My #citcon London 2010 experience

This was both my first citcon (apparently pronounced "kitcon") and open space conference I've attended, and I'm sure it hasn't been the last for either one!

The venue was the Skillsmatter Exchange, which was simple in appearance (guess it's a former warehouse of sort), but with enough space, flipcharts, tables, projectors, seats needed for this event. There was enough space to chat without disturbing sessions, or to just grab a coffee - which seemed to be sufficient for this conference (and for my needs/expectations).

Friday evening was dedicated for introductions and for session proposals, topic merging, voting, and of course, some beer. It was a nice reminder that my problems are not unique - I've actually stepped out from the proposals line given that a number people already suggested topics that covered my problem. Maybe it was more to do with the fact that I'm still not comfortable speaking in front of big audiences (more than 20-30 people make me nervous. Guess I'll just have to practice, given that there was a time when any public speaking used to scare me.).

Saturday morning the schedule was supposedly finalized by the end of the breakfest provided. Later on it turned out not to be the case, so I've missed a couple of sessions, though all I've attended were great. Having a problem to choose from many good sessions is much better than not having any good ones to chose from. Nonetheless, I'll keep this in mind for future open spaces not to take anything granted unitl you are in the session.

The first session was about database testing, versioning, and deployment. This is a topic close and dear to my heart, and it was interesting to realize the bounderies of the boxes I've been thinking in - e.g.: I've not been working in multiversion deployment scenarios, where you need to go from any version to the current. I've also learned to be more explicit in my communication, e.g.: when I asked about a tool like agitar's for databases to generate characteristic tests for regression, just because a few people nodded that might be useful, I've assumed everyone knows what I'm talking about, which led to a misunderstanding between me and Gojko Adzic about testing with "random data". Though we've clarified this after the session, I'm wondering why it happened that I couldn't explain it during the session.

Before lunch, I've attended the module dependency handling session, where I learned there is no tool yet for handling versioned dependencies (i.e.: I would want to know if the version/feature branches of a given project are compatible with all versions of dependant projects). The discussion was nice, but I've had some trouble following once things got Java specific.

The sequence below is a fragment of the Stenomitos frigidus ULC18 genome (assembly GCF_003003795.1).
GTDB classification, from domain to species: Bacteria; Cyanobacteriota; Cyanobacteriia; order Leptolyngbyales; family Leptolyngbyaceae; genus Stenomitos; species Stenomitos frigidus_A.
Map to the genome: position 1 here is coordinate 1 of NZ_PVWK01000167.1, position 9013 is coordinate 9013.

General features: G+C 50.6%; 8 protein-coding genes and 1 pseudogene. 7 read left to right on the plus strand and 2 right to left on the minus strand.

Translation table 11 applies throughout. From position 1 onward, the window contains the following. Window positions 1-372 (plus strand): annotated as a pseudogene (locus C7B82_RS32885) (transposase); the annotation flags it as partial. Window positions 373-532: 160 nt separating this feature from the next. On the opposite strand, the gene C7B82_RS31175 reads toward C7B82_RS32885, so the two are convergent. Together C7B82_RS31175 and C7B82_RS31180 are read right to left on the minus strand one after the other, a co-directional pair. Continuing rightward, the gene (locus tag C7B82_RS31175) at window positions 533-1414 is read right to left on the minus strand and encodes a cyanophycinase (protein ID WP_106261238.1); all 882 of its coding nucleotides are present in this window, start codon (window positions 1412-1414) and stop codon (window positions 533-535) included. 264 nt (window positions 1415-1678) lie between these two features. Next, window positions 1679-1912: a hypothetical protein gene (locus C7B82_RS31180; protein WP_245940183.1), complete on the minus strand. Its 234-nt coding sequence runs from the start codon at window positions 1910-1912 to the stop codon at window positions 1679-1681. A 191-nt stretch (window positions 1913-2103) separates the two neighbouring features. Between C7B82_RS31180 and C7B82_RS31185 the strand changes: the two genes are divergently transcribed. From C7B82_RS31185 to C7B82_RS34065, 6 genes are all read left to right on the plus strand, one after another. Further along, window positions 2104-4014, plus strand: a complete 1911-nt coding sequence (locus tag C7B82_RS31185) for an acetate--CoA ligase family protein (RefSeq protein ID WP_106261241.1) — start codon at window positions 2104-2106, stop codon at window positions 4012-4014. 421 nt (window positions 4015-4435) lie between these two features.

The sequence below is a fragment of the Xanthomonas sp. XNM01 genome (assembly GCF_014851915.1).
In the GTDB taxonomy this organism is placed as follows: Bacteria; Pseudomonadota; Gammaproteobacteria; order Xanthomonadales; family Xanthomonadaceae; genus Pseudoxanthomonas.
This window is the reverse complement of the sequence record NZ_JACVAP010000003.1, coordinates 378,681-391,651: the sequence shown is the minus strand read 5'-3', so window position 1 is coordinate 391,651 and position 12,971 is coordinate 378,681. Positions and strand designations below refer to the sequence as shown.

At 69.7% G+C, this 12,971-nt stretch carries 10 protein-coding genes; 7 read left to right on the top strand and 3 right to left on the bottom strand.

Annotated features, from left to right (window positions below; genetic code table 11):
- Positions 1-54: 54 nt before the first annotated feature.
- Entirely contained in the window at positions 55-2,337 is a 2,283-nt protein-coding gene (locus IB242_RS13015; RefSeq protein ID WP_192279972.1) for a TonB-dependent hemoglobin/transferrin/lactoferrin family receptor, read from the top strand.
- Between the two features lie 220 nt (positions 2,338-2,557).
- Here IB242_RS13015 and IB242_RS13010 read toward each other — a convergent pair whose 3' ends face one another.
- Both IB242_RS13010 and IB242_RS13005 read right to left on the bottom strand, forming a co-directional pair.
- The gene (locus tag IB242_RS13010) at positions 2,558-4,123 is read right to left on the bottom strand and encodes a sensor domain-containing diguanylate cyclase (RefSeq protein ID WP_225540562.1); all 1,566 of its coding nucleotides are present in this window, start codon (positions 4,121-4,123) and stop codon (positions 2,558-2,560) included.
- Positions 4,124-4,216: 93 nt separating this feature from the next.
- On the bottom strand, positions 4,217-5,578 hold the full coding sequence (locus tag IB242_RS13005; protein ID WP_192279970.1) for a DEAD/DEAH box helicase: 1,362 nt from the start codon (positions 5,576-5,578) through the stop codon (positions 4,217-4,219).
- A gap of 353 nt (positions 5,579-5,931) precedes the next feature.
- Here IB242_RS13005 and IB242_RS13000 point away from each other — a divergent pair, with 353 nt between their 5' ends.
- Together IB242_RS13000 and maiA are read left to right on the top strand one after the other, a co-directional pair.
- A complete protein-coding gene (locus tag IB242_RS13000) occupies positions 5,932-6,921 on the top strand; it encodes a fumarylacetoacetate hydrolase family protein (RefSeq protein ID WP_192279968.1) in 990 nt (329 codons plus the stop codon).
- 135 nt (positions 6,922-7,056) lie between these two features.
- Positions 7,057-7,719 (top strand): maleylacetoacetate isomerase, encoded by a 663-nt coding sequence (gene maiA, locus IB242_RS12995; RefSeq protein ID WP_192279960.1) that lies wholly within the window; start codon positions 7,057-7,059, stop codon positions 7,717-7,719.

Next up was the Overcoming Organisational Defensiveness session. I thought I knew a lot about this topic, and was pleasantly surprised by all the new aspects that I learned, including, but not limited to:

  • Don't fix your problem, fix their problem
  • while not everyone agrees, in certain contexts, un-branding a practice helps (e.g.: we referenced Dan North's example from another conference of not doing pair programming, but asking two people to look into a problem together)
  • when developers don't have time to improve, bringing in a coach doesn't solve the problem. You first need to dedicate time for them to learn.
  • instead of trying to change people, step back and see if you can create some change that would effect them in ways you would like, but doesn't require their prior approval/cooperation and you can do it yourself
  • don't just do 5 whys, do the 5 "so what?" too

The next session's title was Using KPIs/Getting a data-driven organization, however, the topic shifted to organization culture and psychology. Not suprisingly, we didn't find a silver bullet, but there were a number of good laughs and ideas (transparency, exposure, accountability, responsibility, over and undercontroling, ownership were the main themes). It was a smaller session, but in my experience that made it much more focused and interactive; contrasted with the bigger sessions. Plus I have been surprised, there are people using vim on the mac :)

The final session was Beyond Basic TDD, where the essence boils down to TDD having a marketing message that design will just evolve, despite Kent Beck admitting that might not always be the case (i.e.: if you've got people with good design sense, no methodology will prevent them from writing well designed code). There should be more focus on teaching programmers about design. Gojko took over from there to facilitate the discussion around what can be done to bring those familiar with TDD basics to the next level, I have to admit I've become quite exhausted by this session, something to keep in mind next time when organizing sessions around a whiteboard.

Overall, it was great fun, it was good to bounce ideas off from people, chat with random ones, and to talk with people known only from twitter. The one thing I regret is that I had to skip the after event pubbing (first evening I was just way too tired, while Saturday evening I was catching up with some friends living in London). Next time I'll try to allocate one more day for the trip, because the hallway conversations were great during the event, and I would be surprised if they were any worse in the pub.

What do you think? I would love if you would leave a comment - drop me an email at, tell me on Twitter!

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